Here are five interesting stories in baseball this week:
Even-year magic running out?
The Giants won the World Series in 2010, ’12 and ’14, so some fans assumed it would happen here in 2016. After a 57-33 first half, it was looking good. But a second-half free-fall followed, and the team needed to win five of six down the stretch to reach the postseason. Madison Bumgarner threw a gem, and Conor Gillaspie homered in the wild-card game win over the Mets last Wednesday, setting up a clash with the Chicago Cubs. After two game of that series, however, San Francisco finds itself in a dire situation, down 2-0 in the best-of-five series. It is not looking good entering Monday’s Game 3 at AT&T Park in San Francisco, but hey, with Bumgarner slated to pitch, there is still some room for optimism. And hey, they’ve been here before. San Francisco trailed Cincinnati 2-0 in a best-of-five in 2012 and prevailed. The Giants trailed the Cardinals 3-1 in the best-of-seven National League Championship Series that same year and won. Then swept Detroit in the Fall Classic. Three words for Giants fans: Never. Say. Die.
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The Cubs have been here before, too
Chicago held a 2-0 lead in the 1984 National League Championship Series, which was a best-of-five. All the Cubs needed was one win to get to their first World Series since 1945. They lost three straight in San Diego. OK, so only five members of the current Cubs were even alive at that point, but the fan base remembers! However, it is highly unlikely that this club will let this series get away. The Cubs send 2015 National League Cy Young Award winner Jake Arrieta (18-8, 3.10 ERA) to the mound Monday. John Lackey (11-8, 3.35 ERA) waits to pitch a possible Game 4 on Tuesday. Yes, that is the same John Lackey that beat the Giants in Game 7 of the 2002 World Series. If the Giants somehow push it to a Game 5 back in Chicago on Thursday, they’ll draw Jon Lester, who held them scoreless through eight innings in Game 1. The odds heavily favor the Cubs. However, San Diego’s backup catcher on that ’84 team? Current Giants manager Bruce Bochy.
Those blazing Blue Jays
The Toronto Blue Jays are on a roll. After beating Baltimore 5-2 in 11 innings in the wild-card game last Tuesday, they swept the Texas Rangers, who were an American League best 95-67, out of the playoffs. The Blue Jays won Sunday’s game in walkoff fashion, 7-6 in 10 innings, sending Toronto’s Rogers Centre into pandemonium. They outscored the Rangers 22-10 in the series. Former A’s third baseman Josh Donaldson had three hits and drove in a run in the clincher. He is hitting .500 in the playoffs. Edwin Encarnacion (.375) homered and drove in three. Troy Tulowitzki is batting .353. They are red-hot. Now they await the winner of the Cleveland-Boston series.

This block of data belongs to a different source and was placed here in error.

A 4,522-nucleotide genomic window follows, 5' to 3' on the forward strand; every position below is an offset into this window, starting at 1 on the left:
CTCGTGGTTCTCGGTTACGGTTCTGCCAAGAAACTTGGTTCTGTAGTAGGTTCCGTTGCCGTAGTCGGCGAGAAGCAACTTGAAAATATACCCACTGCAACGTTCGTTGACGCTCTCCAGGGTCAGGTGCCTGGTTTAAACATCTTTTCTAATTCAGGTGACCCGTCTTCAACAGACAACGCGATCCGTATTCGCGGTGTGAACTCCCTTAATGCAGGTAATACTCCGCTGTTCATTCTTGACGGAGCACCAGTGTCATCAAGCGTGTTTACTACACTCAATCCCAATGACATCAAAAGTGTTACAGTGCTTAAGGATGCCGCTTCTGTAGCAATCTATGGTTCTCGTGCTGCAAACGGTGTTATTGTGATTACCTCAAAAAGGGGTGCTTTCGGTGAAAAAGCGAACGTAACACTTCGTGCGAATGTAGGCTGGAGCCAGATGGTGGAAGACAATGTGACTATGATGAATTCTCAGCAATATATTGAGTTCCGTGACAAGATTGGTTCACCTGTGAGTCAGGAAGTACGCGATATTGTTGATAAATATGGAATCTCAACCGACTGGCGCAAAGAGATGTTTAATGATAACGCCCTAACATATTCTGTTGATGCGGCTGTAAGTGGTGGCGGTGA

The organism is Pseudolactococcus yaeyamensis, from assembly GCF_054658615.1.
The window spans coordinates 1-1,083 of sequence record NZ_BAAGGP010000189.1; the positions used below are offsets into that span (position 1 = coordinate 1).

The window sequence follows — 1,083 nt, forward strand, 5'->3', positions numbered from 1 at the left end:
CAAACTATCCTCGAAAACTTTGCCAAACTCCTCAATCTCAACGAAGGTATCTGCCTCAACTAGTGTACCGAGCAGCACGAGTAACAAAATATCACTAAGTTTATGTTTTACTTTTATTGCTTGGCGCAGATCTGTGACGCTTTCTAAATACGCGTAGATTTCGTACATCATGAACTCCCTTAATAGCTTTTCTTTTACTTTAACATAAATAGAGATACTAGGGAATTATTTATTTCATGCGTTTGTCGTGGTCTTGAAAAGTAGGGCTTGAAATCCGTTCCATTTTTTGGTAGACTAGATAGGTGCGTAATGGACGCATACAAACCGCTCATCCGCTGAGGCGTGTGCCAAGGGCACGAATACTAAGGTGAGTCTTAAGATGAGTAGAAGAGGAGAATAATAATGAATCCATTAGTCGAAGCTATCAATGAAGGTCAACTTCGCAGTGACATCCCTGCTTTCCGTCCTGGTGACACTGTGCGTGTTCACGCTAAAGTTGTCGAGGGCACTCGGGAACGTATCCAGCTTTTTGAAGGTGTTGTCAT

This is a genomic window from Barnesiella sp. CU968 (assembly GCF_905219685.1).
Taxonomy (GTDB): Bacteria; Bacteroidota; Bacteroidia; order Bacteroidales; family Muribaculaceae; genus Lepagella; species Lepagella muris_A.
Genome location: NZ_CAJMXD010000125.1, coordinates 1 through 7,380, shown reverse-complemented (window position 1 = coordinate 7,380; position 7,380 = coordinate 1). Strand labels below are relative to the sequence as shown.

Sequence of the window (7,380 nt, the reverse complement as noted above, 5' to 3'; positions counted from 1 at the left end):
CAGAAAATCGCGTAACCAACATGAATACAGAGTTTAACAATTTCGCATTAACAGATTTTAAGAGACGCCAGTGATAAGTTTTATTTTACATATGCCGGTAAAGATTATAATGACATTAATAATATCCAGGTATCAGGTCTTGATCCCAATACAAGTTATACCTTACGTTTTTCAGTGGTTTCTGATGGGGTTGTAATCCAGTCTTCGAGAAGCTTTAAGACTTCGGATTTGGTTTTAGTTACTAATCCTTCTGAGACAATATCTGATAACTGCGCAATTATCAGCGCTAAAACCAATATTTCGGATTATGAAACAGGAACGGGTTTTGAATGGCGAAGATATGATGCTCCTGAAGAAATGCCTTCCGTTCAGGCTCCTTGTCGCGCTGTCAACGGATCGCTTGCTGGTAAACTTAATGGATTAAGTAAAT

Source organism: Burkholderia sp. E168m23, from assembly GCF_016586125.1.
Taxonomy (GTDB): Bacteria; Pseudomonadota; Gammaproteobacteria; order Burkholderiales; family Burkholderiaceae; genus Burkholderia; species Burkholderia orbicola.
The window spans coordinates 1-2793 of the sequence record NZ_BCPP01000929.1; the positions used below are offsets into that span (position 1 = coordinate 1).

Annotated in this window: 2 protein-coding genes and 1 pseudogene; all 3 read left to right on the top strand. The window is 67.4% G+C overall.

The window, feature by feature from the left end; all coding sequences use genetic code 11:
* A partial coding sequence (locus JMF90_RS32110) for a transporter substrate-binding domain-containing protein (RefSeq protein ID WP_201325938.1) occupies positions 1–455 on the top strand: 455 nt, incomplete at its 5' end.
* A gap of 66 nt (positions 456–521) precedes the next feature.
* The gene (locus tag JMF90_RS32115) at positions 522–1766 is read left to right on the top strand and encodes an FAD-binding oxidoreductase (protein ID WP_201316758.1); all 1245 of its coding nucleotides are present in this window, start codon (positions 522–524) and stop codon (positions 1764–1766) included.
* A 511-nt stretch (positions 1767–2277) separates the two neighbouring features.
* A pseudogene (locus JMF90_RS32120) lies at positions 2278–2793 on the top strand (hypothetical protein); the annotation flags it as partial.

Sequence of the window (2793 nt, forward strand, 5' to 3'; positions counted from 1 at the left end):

Big Papi’s last stand?
Speaking of Cleveland, the Indians are on the verge of vanquishing the Red Sox and soon-to-be retired David Ortiz. Sunday’s game in Boston was postponed, but Fenway should be rocking when the Indians try to close it out in Game 3 on Monday. Cleveland rocked Boston starter Rick Porcello for three homers in a 5-4 Game 1 win, then unleashed some stellar pitching in a 6-0 Game 2 win. Cleveland sends Josh Tomlin (13-9, 4.40 ERA) to the mound Monday to try to close it out against Clay Buchholz (8-10, 4.78). It looks good for the Indians, but then again, it looked good for the Yankees in the 2004 American League Championship Series, too. Then Big Papi rode to the rescue, delivering walkoff hits in Games 4 and 5, and the Red Sox went on to topple the Yankees and end the “Curse of the Bambino” by winning the World Series. Don’t ever count Big Papi and the Sox out.
Quick turnaround for Dodgers, Nationals
The Los Angeles Dodgers and Washington Nationals split the first two games in Washington. They were forced to play Sunday in Washington after Saturday’s game was washed out. Major League Baseball is on a tight schedule, so the teams flew out after Sunday’s 5-2 Nationals win and will face off at 1 p.m. Monday at Chavez Ravine in L.A. Gio Gonzalez (11-11, 4.57 ERA) takes the ball for Washington. His numbers aren’t great, but he is left-handed. The Dodgers struggled against left-handers this season, hitting just .214. Los Angeles counters with right-hander Kenta Maeda (16-11, 3.48 ERA). Will fatigue be a factor?
Chris La Marr